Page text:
SEATTLE (FNS) -- Lowering in-store energy costs continued to be the mantra for food retailers who convened at the Westin Seattle here last week to attend the Food Marketing Institute's annual Energy and Technical Services conference.
Setting the tone for the conference, H.E. Butt Grocery Co., San Antonio, dubbed the HVAC (heating, ventilation and air conditioning) design in its latest store plan as a "limbo, how-low-can-you-go?" design, noted Charlie Wernette, the chain's design engineering team leader, speaking at the conference.
The limbo initiative is aimed at reducing the total energy cost of a 75,000-square-foot H-E-B store, he explained. Under this initiative, "the majority of the equipment is on the fresh side [of the store]," he said. "We want to keep the fresh side cold, telling the customer all about freshness."
While the chain has used all types of HVAC systems, with the "limbo" store it is opting for roof-top units ranging in size from five to 25 tons. Six of the units have some dehumidification capabilities. "There is no ductwork," said Wernette. "We are not in the ductwork business; we want customers to focus on our merchandise."
To reduce air infiltration into the store, H-E-B designed separate areas for the storage room (wareroom) and receiving dock, Wernette said. The wareroom was moved to the sales floor, behind display cases and separate from the receiving dock. A single door is the access point from the wareroom to the receiving dock.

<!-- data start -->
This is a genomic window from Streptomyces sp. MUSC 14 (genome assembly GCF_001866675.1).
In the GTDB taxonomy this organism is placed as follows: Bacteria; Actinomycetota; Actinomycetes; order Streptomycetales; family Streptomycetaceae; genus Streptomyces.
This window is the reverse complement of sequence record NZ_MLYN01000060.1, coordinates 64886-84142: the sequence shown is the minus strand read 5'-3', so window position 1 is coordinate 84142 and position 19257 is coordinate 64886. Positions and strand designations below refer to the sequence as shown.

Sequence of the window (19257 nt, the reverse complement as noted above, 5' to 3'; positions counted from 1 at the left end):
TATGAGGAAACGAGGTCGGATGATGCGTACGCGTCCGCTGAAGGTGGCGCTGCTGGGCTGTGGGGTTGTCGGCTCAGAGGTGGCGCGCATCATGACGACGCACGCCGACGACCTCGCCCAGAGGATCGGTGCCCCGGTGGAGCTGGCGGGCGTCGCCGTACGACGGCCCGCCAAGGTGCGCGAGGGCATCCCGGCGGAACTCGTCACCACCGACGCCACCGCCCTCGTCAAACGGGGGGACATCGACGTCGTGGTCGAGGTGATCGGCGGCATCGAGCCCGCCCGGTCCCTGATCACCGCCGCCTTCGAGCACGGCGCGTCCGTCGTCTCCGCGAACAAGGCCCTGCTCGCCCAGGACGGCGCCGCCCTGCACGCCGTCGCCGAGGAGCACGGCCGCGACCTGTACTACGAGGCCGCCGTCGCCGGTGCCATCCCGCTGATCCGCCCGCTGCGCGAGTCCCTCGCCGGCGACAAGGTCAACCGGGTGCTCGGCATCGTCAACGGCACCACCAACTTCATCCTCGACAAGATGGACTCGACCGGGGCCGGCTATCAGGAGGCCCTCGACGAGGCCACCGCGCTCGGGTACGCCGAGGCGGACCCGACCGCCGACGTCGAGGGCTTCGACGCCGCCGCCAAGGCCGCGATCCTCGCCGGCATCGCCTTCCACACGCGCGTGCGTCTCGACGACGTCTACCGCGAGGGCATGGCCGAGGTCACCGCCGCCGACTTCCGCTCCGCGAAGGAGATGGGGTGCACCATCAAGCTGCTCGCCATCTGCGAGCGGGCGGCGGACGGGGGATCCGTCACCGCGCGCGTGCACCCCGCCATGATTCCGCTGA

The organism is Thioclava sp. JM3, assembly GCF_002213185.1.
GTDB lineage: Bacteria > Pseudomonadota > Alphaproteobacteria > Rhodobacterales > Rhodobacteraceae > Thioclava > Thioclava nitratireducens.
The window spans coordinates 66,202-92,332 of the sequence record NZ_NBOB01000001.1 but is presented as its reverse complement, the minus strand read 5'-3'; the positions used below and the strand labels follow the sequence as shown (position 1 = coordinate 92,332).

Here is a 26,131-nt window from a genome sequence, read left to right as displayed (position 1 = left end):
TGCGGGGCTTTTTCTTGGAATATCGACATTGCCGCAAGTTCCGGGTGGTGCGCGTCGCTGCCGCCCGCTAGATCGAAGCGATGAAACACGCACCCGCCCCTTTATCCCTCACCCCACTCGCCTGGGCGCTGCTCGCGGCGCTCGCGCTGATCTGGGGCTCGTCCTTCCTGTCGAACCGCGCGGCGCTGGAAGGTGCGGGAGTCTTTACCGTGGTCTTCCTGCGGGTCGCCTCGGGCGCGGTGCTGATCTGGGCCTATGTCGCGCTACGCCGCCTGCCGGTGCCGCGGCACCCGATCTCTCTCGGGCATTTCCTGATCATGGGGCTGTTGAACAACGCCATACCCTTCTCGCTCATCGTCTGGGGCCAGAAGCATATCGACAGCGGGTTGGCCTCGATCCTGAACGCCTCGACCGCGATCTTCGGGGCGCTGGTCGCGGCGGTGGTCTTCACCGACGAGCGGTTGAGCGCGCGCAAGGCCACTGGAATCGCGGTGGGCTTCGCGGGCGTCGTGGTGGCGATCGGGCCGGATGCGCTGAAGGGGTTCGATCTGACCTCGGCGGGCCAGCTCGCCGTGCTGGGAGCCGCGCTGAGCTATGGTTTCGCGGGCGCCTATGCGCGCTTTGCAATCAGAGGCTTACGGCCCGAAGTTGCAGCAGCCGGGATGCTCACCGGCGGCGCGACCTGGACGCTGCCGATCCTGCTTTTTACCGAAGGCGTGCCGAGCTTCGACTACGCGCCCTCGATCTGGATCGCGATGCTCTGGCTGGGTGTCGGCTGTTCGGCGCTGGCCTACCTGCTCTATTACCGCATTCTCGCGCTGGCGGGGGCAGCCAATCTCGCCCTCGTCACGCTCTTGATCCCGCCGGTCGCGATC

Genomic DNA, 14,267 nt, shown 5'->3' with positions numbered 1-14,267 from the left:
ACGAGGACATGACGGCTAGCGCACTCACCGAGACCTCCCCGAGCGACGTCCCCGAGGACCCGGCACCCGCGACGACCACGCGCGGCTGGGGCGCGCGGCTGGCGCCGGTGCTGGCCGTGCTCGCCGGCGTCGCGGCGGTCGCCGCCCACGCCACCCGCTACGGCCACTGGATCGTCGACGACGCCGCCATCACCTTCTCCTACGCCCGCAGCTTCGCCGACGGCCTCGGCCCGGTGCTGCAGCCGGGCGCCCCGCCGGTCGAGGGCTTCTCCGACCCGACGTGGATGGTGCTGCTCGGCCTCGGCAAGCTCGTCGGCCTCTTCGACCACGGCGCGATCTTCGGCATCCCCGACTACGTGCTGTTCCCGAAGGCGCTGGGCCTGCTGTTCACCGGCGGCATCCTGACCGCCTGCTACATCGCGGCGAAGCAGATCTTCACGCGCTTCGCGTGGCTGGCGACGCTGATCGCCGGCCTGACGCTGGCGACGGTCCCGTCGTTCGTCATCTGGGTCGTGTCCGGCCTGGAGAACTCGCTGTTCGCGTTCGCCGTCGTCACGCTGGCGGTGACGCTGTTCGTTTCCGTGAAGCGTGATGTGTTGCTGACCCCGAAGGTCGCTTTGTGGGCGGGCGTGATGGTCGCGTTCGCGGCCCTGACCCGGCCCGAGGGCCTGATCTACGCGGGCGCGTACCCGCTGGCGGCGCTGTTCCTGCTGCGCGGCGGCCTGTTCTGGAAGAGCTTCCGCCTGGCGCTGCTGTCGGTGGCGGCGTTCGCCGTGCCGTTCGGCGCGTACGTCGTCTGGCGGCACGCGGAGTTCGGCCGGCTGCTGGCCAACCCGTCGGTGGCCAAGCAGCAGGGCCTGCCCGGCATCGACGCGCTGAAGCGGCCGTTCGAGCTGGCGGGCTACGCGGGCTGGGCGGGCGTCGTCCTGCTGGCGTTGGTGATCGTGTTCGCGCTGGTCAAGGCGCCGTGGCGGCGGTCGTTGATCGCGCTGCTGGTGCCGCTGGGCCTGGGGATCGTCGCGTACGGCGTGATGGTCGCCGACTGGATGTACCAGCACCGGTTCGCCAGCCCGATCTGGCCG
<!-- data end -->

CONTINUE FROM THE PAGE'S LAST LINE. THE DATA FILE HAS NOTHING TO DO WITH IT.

Wernette noted that the store's off-the-shelf units are easy to work on and start up. With all the equipment in the store, it is accessible to a subcontractor at any time. Still, "there are hot and cold spots," he said. "Our next step is doing that better."
For Albertsons, Boise, Idaho, controlling in-store humidity is a prime objective, particularly in stores located in the Southeast. As a result, the chain puts to work an enhanced dehumidification system using a desiccant wheel and variable speed fans on the condenser drive, Glenn Barrett, senior manager, DSM, said at the conference.
Using this approach, Albertsons has achieved a 45% overall energy savings, according to Barrett, who added, "Independent controls of the ventilated air also bring a much more comfortable store and an annual energy savings of $25,000."
Pittsburgh-based Giant Eagle uses a gas-fired desiccant system to control humidity in-store. "As stores got larger, humidity became a problem," said Cliff Timko, energy manager. "We have made targeted air-desiccant systems a standard in all new builds since 1998."
By targeted, Timko meant that within a sales area of 59,000 square feet, 6,000 square feet of refrigerated and frozen cases are targeted for dehumidification. "It's a good design for larger store formats," he said. The system discharges warm, dry air directly into those areas at a high velocity. Special care is taken to locate outlets four to five feet from open fixtures. An under-case system draws cool air off the floor.
"The system creates a very low humidity environment around the refrigerated fixtures," explained Timko. "It reduces case load, reduces defrost requirements and creates a comfortable environment for the customers."